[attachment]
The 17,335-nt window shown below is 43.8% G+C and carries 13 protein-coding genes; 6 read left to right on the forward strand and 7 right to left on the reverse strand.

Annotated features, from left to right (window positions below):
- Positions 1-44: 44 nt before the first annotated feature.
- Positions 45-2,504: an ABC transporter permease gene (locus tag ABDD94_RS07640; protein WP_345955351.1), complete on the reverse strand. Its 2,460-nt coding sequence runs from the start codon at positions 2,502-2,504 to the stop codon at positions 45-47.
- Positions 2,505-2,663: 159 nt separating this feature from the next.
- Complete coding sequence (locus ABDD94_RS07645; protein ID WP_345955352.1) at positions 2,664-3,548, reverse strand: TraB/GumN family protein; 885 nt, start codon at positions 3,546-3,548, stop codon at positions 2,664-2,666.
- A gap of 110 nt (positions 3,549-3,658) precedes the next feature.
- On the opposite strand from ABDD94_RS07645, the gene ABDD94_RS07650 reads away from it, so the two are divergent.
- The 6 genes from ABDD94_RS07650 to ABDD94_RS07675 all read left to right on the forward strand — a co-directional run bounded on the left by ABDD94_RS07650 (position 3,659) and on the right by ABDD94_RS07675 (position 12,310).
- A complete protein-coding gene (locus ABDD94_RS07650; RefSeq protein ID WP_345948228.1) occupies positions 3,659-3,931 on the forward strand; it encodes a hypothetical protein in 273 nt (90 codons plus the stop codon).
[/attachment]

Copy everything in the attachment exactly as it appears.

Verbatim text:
The 17,335-nt window shown below is 43.8% G+C and carries 13 protein-coding genes; 6 read left to right on the forward strand and 7 right to left on the reverse strand.

Annotated features, from left to right (window positions below):
- Positions 1-44: 44 nt before the first annotated feature.
- Positions 45-2,504: an ABC transporter permease gene (locus tag ABDD94_RS07640; protein WP_345955351.1), complete on the reverse strand. Its 2,460-nt coding sequence runs from the start codon at positions 2,502-2,504 to the stop codon at positions 45-47.
- Positions 2,505-2,663: 159 nt separating this feature from the next.
- Complete coding sequence (locus ABDD94_RS07645; protein ID WP_345955352.1) at positions 2,664-3,548, reverse strand: TraB/GumN family protein; 885 nt, start codon at positions 3,546-3,548, stop codon at positions 2,664-2,666.
- A gap of 110 nt (positions 3,549-3,658) precedes the next feature.
- On the opposite strand from ABDD94_RS07645, the gene ABDD94_RS07650 reads away from it, so the two are divergent.
- The 6 genes from ABDD94_RS07650 to ABDD94_RS07675 all read left to right on the forward strand — a co-directional run bounded on the left by ABDD94_RS07650 (position 3,659) and on the right by ABDD94_RS07675 (position 12,310).
- A complete protein-coding gene (locus ABDD94_RS07650; RefSeq protein ID WP_345948228.1) occupies positions 3,659-3,931 on the forward strand; it encodes a hypothetical protein in 273 nt (90 codons plus the stop codon).